My Obsession With Japanese B2 Gaming Posters

on July 26, 2014 11:00 AM

Most of us have our own little hobbies, whether it’s collecting cards, DVDs or even action figures. My own passion is collecting Japanese B2 gaming posters. Japanese B2 posters measure roughly around 20 X 28, a common size for a lot of video game and movie promotional posters. You would normally find these posters hung up in front of game stores in Japan.

The quality of these Japanese gaming posters compared to the posters I’ve gotten from places like New York Comic Con are second to none. Almost every Japanese poster I bought uses great quality paper, sometimes even comes in a nice glossy finish, and is pretty sturdy (unlike my Comic Con posters which feel very fragile or bland in comparison).

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My first Japanese poster I purchased was on Ebay and the game was called Battle Stadium D.O.N., which is a crossover fighting game (a pretty bad one at that) between characters from Naruto, Dragon Ball Z and One Piece universes. I spent $70 for that one poster and then maybe another $15 for shipping, but later realized was a rip off since Japan sells these posters for about $2-$50 each in some Japanese shops, depending how rare they are. Despite that mishap, I went on collecting my favorite fighting and anime game posters such as Naruto, One Piece, Jojo’s Bizarre Adventure, Marvel Super Heroes vs. Street Fighter and so on, which you can see in the gallery below.

 

There are three websites I use to purchase my posters. The first website is called Tarobitz, which where I got some of my PlayStation 2 posters as well as my Naruto Gekitou Ninja Taisen 4 poster. Their posters average a little over $16 and the shipping is another $10-$15 or so.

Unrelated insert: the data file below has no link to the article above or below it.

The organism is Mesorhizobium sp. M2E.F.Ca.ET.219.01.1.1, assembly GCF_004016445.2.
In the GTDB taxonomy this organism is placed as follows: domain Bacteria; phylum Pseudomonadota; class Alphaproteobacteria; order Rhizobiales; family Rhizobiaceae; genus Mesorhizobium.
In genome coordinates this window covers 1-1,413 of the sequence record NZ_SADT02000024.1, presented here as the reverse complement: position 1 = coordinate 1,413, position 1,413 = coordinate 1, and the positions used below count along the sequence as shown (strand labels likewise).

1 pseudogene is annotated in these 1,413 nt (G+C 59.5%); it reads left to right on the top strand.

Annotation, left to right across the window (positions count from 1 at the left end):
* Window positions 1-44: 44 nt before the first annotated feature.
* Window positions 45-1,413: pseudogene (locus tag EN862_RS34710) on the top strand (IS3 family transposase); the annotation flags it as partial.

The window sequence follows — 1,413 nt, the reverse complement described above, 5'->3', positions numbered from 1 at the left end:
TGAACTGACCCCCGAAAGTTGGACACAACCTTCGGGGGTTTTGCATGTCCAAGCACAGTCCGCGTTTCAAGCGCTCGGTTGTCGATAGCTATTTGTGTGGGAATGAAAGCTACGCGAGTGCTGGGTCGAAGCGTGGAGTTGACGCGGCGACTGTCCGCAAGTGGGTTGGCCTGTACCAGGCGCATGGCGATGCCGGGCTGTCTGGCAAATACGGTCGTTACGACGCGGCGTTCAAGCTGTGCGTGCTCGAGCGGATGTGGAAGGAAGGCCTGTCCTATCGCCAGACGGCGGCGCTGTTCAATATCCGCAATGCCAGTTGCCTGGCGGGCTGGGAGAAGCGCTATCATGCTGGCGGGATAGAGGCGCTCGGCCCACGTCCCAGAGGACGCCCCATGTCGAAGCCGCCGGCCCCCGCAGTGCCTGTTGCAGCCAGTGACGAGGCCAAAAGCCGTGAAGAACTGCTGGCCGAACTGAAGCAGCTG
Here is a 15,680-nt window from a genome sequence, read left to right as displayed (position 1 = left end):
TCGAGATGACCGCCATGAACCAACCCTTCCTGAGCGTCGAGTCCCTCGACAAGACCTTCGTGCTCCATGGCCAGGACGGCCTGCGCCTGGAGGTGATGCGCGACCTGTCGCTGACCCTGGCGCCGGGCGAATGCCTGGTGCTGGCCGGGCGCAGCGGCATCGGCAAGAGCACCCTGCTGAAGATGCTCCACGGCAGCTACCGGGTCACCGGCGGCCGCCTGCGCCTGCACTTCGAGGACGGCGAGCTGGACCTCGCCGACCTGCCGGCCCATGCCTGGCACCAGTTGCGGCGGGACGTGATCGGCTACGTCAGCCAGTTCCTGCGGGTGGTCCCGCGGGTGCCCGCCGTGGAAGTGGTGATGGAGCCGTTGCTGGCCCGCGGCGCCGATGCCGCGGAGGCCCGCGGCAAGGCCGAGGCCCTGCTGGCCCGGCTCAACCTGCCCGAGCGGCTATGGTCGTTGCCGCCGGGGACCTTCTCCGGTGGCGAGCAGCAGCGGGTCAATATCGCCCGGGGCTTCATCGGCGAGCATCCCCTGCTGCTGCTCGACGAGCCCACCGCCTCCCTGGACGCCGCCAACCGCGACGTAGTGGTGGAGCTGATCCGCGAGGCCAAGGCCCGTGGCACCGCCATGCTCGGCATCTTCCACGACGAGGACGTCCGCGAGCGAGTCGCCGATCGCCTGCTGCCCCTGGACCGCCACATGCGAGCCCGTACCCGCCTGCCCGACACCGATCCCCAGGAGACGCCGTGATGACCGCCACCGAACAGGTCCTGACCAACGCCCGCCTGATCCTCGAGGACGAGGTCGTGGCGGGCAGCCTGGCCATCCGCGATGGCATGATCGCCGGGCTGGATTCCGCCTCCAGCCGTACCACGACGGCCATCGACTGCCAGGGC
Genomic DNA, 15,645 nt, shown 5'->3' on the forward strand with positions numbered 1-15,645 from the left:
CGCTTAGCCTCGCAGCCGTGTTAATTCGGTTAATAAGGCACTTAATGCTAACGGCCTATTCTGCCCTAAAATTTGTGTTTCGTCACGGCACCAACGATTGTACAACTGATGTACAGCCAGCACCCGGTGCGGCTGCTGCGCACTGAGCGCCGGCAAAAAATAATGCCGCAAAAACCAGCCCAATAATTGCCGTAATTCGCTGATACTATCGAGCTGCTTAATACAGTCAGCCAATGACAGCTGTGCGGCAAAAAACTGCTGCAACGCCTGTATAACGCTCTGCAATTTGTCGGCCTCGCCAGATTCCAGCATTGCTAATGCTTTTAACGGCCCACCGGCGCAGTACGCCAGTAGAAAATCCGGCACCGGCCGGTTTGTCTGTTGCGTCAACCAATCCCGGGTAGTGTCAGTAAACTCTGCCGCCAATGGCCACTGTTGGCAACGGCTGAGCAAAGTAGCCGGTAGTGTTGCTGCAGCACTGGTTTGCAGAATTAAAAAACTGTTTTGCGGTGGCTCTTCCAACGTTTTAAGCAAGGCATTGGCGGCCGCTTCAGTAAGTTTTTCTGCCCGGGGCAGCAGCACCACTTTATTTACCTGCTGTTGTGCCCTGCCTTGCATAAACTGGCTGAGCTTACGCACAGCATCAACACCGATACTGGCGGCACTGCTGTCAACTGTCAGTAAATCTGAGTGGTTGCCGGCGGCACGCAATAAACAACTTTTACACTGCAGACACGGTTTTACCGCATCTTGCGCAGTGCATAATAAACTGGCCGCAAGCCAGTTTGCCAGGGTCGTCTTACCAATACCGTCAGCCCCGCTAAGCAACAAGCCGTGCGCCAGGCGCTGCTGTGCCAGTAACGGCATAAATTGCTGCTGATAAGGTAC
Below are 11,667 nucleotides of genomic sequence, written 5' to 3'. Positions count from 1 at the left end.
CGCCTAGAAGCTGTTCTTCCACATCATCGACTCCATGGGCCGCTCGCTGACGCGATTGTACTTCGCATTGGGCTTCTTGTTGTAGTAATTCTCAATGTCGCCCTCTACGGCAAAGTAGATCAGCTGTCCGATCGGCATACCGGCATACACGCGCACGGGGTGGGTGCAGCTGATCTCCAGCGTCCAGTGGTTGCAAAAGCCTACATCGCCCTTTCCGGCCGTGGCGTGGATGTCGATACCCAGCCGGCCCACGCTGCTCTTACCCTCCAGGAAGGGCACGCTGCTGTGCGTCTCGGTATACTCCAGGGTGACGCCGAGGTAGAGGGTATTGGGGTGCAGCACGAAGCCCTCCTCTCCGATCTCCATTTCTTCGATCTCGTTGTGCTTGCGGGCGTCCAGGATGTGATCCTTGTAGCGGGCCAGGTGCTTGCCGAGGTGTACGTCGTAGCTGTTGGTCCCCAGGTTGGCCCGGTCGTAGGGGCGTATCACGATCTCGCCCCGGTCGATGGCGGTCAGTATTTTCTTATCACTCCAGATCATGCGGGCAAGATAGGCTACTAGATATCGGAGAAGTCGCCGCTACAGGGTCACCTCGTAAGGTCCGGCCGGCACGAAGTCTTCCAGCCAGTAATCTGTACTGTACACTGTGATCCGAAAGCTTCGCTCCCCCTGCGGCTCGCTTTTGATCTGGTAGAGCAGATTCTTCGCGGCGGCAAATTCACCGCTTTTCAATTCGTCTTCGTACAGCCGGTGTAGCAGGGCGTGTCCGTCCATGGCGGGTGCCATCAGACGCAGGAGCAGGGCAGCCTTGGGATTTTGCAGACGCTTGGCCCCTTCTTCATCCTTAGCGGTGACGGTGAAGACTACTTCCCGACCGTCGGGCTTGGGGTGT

The second website I use, more often than the first, is Buyee. Buyee is a middle man service that allows you to buy what other Japanese people are auctioning and when you win the bid they store the item in their warehouse and you pay for the shipping price to have it sent to your house after their warehouse receives it. It’s also handy to keep a yen to dollar tab open in your browser (I use Google’s currency converter for better estimates) so you know how much you’re bidding in yen.

In order to search for a game poster of your choosing on the search bar you would want to type it in Japanese. The word “poster” in Japanese translates to “ポスター” and a trick to find the game you like is to look for the game’s Wikipedia page, since it usually has the Japanese title. So for example, if I wanted to find a Kingdom Hearts B2 poster I would go to the Wikipedia page, reference the first paragraph and pull out the title’s name written in Japanese. In this case, it would translate to “キングダム ハーツ.”

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The last website I go on to find posters is Ebay but honestly I wouldn’t spend more than $30 for a poster there. There are some people who take advantage and sell a common poster for $60 or $70. Other than that though you may find some great Japanese posters that you may not find on Buyee. Unlike Buyee you don’t have to type it in Japanese; instead you generally just type in “20 x 28 poster” or “B2 poster.”

After I got several of my favorite posters, I began to explore other genres. Even if I didn’t like the games in particular, there’s just something about the way these posters are designed that really stand out and scream “buy me.” RPGs like Final Fantasy XIII, Kingdom Hearts 2: Final Mix and Dragon Quest — along with other series of that genre — have really great looking posters so I decided to pick some of those up as well.

 

 

 

 

 

I currently have over 200 posters in my collection and the number has been slowly growing ever since. I want to eventually hang a couple of these up but there are too many to choose from. One thing for sure is that I will be definitely framing this Super Smash Bros. Melee poster soon.

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If you like what you see, check out the rest of my poster collection here:

Poster Set 1

Poster Set 2

Poster Set 3

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